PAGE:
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Thought for the month: A Word for Tough Times

During the month of October many Churches have “Harvest Thanksgiving Services.” The attendances are often larger, and the praise is often sung with greater gusto. This year the Harvest decorations are more muted, and with social distancing and people wearing masks, the mood is altogether different.

All of this raises for us the question how should Christians react when we meet with tough times?

The prophet Habbakuk gives us some helpful guidance in Habakkuk Ch. 3: 17, 18. “Though the fig-tree does not bud and there are no grapes on the vines, though the olive crop fails and the fields produce no food, though there are no sheep in the pen and no cattle in the stalls, yet I will rejoice in the Lord, I will be joyful in God my Saviour.”

What should we do if crops fail, and foodstuffs are scarce? What should we do when something like the Coronavirus pandemic leads to unemployment, or financial hardship, disease, or even the devastating death of a loved one? Well, the prophet says, “Yet I will rejoice in the Lord, I will be joyful in God my Saviour.” When all our earthly props are gone, God is not gone. This, of course, is a far cry from the suggestion “Come to Christ and you will have health, wealth and prosperity” which I fear may have seeped into our spiritual DNA further than we care to admit.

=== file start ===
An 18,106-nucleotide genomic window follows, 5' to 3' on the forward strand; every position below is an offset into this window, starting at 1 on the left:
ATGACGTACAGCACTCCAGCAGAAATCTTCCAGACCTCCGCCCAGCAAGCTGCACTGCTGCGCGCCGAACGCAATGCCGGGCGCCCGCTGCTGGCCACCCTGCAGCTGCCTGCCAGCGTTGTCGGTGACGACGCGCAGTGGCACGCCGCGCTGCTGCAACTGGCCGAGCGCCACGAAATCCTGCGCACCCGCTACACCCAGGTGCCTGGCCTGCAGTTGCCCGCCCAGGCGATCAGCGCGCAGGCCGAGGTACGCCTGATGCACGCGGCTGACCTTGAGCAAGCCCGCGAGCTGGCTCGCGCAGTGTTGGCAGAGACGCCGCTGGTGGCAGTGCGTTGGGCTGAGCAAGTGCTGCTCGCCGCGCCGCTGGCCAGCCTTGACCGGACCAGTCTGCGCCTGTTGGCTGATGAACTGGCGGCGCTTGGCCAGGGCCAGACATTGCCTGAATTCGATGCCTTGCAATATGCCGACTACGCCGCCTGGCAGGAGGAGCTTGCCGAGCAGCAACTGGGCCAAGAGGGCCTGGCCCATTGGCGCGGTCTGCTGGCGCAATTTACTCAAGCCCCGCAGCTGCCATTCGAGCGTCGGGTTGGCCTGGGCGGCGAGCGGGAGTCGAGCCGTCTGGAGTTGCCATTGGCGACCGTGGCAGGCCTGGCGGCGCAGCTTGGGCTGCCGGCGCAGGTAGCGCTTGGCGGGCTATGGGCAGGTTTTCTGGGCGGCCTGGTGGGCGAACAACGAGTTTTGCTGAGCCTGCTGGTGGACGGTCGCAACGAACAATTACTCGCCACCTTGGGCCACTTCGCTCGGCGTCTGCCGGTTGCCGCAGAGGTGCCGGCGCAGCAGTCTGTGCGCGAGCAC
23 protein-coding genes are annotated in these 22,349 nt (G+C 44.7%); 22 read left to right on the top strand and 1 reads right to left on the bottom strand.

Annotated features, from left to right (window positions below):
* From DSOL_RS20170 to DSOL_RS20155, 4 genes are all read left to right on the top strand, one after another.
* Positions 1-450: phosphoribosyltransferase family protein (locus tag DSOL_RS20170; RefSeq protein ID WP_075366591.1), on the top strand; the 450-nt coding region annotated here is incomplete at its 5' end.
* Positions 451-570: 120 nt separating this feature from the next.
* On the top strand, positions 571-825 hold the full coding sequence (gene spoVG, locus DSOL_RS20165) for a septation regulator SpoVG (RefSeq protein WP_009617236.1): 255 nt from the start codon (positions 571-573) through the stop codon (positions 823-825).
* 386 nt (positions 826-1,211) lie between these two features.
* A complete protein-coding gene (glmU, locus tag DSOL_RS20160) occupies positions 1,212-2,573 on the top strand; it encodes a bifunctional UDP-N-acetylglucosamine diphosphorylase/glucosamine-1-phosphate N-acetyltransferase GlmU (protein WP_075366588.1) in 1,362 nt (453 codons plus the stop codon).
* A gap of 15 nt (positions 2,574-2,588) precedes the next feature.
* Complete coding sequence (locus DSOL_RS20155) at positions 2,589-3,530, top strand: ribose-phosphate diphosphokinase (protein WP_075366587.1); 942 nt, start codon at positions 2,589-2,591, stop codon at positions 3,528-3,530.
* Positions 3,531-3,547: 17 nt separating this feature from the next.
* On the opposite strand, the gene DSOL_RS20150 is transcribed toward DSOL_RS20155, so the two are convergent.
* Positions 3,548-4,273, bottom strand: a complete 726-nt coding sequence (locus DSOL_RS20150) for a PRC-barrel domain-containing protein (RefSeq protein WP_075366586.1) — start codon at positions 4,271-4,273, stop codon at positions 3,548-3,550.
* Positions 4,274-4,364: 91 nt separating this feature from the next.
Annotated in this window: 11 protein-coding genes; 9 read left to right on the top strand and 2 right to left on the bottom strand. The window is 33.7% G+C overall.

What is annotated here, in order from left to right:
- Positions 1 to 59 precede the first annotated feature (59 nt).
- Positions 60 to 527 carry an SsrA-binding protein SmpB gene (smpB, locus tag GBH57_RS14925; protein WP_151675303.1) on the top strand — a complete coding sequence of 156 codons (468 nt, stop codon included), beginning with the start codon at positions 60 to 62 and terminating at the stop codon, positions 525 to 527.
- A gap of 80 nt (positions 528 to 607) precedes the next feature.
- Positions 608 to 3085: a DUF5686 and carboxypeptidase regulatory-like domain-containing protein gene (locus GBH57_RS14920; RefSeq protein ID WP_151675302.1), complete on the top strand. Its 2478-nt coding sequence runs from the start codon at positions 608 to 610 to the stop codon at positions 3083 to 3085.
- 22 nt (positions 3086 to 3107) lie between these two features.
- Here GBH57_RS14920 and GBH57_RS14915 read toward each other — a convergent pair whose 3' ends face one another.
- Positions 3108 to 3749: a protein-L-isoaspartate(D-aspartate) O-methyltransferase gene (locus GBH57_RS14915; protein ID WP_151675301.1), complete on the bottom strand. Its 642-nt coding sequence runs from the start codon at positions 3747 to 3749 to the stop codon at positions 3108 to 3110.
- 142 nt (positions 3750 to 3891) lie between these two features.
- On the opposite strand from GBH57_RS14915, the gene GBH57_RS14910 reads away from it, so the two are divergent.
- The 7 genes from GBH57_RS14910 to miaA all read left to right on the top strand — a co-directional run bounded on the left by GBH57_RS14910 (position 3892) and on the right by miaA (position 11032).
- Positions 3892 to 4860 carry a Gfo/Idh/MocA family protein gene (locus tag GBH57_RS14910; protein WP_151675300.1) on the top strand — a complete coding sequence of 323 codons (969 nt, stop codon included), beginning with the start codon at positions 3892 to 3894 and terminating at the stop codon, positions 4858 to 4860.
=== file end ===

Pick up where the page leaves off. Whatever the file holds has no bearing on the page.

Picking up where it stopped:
Such days should also awaken in Christians a spirit of prayer, and of sympathy for others and practical support towards others. It was commendable during the earlier period of Lockdown that many Orange Brethren played their part in practically supporting those in need. There may be some who recklessly spread the virus; let us be careful to do the right thing. Of course, the first and last right thing to do is to trust in Christ as your Saviour. We may not understand why suffering has come, but we can trust the God who suffered for us.

By Wor. Bro. Rev. Alistair Smyth, Grand Chaplain.


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